Books That Have Influenced Me
Tyler Cowen's "Books Which Have Influenced Me Most" post earlier this month has sparked other bloggers to follow suit, leading to tons of book recommendations for me to add to my Half.com wish-list, which now clocks in at almost 600 (!). It calls to mind a post I posted a couple of years back on "my fifteen 5's."
Which is not quite the same as "most influential." So here is my list of "most influential." And, since I am not yet done being influenced, hopefully there are books to be read that will eventually make this list. I welcome your suggestions, as well as your own list.
* The Holy Bible. Goes without saying. And yet the more I read it, the more layers there are to it. Easily the book that has shaped me the most, and that has the most left in the tank to continue to shape me.
* Pleasures of God (Piper). Relatively early into my Christian faith journey, this book jolted my notion of what God's like, and what life I wanted to live in response.
* Good to Great (Collins). I just adored how counter-intuitive Collins' findings were, as it related to what makes for successful organizations. Those findings continue to influence the way I think about organizations and try to influence the ones I am a part of.
* Free to Choose (Friedman). I still need to read his "Capitalism and Freedom," but "Free to Choose" was plenty good for staking out a free market position in the midst of rapid expansion of government bureaucracy. I continue to reference Friedman's point of view when I examine the public sector.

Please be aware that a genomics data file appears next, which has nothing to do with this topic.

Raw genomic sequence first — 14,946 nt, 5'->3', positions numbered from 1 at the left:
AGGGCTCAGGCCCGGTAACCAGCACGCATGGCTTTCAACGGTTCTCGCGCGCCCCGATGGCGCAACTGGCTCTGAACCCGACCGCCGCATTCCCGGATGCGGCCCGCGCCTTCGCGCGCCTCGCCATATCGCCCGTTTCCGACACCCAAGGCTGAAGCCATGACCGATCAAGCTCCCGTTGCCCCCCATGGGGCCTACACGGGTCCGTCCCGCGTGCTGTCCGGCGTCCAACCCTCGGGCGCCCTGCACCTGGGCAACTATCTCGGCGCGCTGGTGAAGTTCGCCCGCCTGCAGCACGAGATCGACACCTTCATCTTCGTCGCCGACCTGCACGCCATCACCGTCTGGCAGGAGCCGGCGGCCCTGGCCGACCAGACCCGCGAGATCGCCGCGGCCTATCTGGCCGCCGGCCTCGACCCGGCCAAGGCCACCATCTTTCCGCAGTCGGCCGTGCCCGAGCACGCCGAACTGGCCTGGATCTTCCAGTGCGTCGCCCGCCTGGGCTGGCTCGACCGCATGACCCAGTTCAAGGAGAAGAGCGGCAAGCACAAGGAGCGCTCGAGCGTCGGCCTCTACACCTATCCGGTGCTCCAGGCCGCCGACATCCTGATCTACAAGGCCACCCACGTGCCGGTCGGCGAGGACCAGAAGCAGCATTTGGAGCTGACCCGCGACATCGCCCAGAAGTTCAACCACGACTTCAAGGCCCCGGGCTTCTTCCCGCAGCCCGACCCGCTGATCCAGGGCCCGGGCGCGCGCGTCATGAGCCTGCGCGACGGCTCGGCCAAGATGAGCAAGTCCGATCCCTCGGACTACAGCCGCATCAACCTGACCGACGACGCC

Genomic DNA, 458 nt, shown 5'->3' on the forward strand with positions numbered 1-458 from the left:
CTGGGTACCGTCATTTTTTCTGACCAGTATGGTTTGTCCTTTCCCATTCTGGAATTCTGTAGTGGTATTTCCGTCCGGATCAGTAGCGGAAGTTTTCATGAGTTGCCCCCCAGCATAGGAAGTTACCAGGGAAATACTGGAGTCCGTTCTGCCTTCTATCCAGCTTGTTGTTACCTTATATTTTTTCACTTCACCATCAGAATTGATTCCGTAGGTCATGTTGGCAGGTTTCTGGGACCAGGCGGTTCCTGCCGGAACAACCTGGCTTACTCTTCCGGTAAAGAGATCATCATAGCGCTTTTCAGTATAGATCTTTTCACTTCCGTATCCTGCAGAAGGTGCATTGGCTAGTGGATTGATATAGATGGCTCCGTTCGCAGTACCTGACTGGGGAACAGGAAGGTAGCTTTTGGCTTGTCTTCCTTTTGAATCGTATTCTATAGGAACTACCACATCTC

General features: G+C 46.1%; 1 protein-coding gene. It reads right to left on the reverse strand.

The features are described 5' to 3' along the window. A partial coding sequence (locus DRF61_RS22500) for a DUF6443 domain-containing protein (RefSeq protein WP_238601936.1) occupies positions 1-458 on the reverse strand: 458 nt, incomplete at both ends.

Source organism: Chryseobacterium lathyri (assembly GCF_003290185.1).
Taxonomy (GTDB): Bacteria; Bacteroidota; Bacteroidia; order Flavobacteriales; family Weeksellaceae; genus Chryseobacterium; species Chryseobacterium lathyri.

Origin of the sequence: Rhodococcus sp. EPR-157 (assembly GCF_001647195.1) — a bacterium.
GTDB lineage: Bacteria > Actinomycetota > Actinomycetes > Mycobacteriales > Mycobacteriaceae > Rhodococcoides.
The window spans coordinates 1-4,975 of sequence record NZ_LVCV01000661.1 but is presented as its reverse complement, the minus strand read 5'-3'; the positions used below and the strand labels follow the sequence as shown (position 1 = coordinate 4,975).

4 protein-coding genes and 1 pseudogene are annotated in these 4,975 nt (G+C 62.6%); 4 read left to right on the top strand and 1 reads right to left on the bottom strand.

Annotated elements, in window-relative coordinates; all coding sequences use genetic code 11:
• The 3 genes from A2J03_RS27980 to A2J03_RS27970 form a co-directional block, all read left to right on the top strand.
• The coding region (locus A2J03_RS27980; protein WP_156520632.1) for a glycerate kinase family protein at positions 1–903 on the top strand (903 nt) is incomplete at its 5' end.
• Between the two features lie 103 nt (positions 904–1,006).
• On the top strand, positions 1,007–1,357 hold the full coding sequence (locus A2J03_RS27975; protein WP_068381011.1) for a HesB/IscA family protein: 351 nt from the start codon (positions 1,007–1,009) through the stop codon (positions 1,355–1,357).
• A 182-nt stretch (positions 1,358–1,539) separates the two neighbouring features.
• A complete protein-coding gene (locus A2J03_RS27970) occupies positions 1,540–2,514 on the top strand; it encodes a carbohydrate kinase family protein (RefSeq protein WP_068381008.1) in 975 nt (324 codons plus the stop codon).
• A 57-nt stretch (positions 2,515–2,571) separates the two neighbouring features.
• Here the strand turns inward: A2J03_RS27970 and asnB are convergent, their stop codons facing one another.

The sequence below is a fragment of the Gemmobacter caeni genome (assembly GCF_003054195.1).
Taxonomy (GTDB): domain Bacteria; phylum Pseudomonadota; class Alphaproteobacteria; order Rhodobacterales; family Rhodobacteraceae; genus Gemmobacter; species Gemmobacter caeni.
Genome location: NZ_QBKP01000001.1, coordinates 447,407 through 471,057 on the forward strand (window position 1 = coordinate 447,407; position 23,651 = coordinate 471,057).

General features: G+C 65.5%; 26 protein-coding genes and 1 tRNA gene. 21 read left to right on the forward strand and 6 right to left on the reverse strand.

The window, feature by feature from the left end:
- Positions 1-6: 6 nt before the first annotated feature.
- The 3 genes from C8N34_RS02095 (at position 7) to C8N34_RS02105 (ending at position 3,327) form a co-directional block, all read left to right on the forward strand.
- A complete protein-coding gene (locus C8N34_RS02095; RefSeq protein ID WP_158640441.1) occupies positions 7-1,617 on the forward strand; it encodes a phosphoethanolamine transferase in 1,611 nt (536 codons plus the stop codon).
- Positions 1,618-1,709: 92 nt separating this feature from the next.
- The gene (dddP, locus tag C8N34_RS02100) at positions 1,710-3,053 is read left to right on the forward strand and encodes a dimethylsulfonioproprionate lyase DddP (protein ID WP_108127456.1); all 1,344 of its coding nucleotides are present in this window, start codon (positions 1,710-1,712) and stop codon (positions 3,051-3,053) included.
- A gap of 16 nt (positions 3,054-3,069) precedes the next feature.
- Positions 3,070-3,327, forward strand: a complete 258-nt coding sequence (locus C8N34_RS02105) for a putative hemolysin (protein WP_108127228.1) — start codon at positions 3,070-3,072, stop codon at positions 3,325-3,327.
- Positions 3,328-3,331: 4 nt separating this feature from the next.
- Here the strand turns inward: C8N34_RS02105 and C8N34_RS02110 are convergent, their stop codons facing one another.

* Crabgrass Frontier (Jackson). This classic turned me on to the systemic forces and policy choices that led to our current urban/suburban divide. I continue to see these issues through the lens Jackson's work has provided me.
* The Night is Dark and I am Far From Home (Kozol). A haunting critic of our public education system. Once again, an eye-opener as to the underlying causes and far-reaching ramifications of the inequities in our society.
* Strangers from a Different Shore (Takaki). A fish has no appreciation for water until it is outside of it. Similarly, I had far less appreciation for what it means to be Asian in America until I read these beautifully written historical accounts.
* Founding Brothers (Ellis). We tend to think of our founding fathers, and the events they were involved in, in a stylized and sanitized way. I loved how this book presented the deal-making, the messiness, and the compromises that defined this most revolutionary and formative time in our nation's history.
* The Making of a Leader (Clinton). Wasn't on my 5's list, but probably should be. An exhaustive study of Christian leaders throughout history yields nuggets of wisdom for knowing how to become one yourself.